In the 1970s, six acres of Chinatown were expropriated and razed to construct the Complexe Guy-Favreau and Montréal Convention Centre. This exhibition is a way to carve out and reclaim (albeit temporarily) a Chinese space. The alcoves in the gallery function as smaller installations that recall Chinese storefront displays or stage settings, incorporating my sculptures, shadow-puppets, drawings, and textile works. Swallowing Mountains also looks at the disconnect between the bygone popularity of chinoiserie and Japonisme among white women and the reality experienced by Chinese women in Canada since the late 19th century. By including Cantonese opera recordings, collected treasures and photographs lent by family members, elders and friends in the Chinatown community, the exhibition aims to open up conversations around collections and present a model for a future Montreal Chinese Archive.

1) How did you choose what to include in the exhibit?

At the beginning of my residency, I visited the museum’s reserves and collection (from ceramics to textiles to wallpaper samples to toys to furniture, etc.), and also spent a lot of time in the archives/documentation centre, looking through many photographs, family albums, prints, slides, documents, menus, and books. There were quite a number of objects and photographs that I knew had to be in the show. As I developed the project further and conceived of how I wanted the space to look like and be divided, this helped me in deciding what other objects (like the museum’s vases, tables), would work in the space, formally and conceptually. But it was especially difficult to decide which of the photographs from the family albums to include, as they were so fascinating and were taken from the perspectives of the Chinese individuals and families themselves and showed how they saw and presented themselves.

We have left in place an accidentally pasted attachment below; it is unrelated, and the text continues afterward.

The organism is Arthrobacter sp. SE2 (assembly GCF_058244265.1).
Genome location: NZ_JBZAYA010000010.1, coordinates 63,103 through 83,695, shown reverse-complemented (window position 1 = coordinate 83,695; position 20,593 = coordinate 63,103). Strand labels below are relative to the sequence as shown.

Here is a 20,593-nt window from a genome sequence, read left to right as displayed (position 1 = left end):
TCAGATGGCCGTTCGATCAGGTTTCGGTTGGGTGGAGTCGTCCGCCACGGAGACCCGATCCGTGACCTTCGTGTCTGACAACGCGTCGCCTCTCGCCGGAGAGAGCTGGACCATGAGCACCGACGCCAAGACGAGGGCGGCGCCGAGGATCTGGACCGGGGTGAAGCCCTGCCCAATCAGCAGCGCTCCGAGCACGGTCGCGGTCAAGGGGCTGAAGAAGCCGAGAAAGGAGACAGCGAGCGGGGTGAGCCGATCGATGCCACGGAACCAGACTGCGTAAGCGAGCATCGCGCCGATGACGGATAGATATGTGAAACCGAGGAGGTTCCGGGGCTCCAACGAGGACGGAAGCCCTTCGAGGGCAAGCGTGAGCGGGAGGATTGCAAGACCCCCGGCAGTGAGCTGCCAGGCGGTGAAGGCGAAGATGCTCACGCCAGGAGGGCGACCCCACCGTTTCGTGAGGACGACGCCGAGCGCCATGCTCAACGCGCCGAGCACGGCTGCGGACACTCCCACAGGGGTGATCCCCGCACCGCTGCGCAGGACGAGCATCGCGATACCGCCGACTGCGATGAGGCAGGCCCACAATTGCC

I knew that I wanted to involve the Chinese community in this exhibition and started contacting elders, family members, friends (such as yourself), residents in Chinatown, and through their invaluable help was able to connect with more people and community organizations in and outside Chinatown. They contributed to the project and lent their photographs and artefacts, which supplement items from my own collection, my artworks, and items from the McCord. As I mentioned above this is my proposal for an eventual building of a community archive that also could have a digitized component.

People were so generous and while I tried to include everything that they offered to lend, due to space constraints a number of photographs didn’t make into the physical exhibit (but I made sure to include at least one item per lender in the vitrines). The lenders graciously allowed the museum to digitize or they provided digitized versions of their images and these are viewable on an iPad/tablet next to the community photo vitrines. For many of the lenders, they felt that they never really saw the Chinese Canadian community, themselves, their families, histories and stories reflected in institutions such as the McCord Stewart Museum, and they wanted to support a project that highlights their experiences, especially an exhibition that focuses on Montreal Chinatown and Chinese women.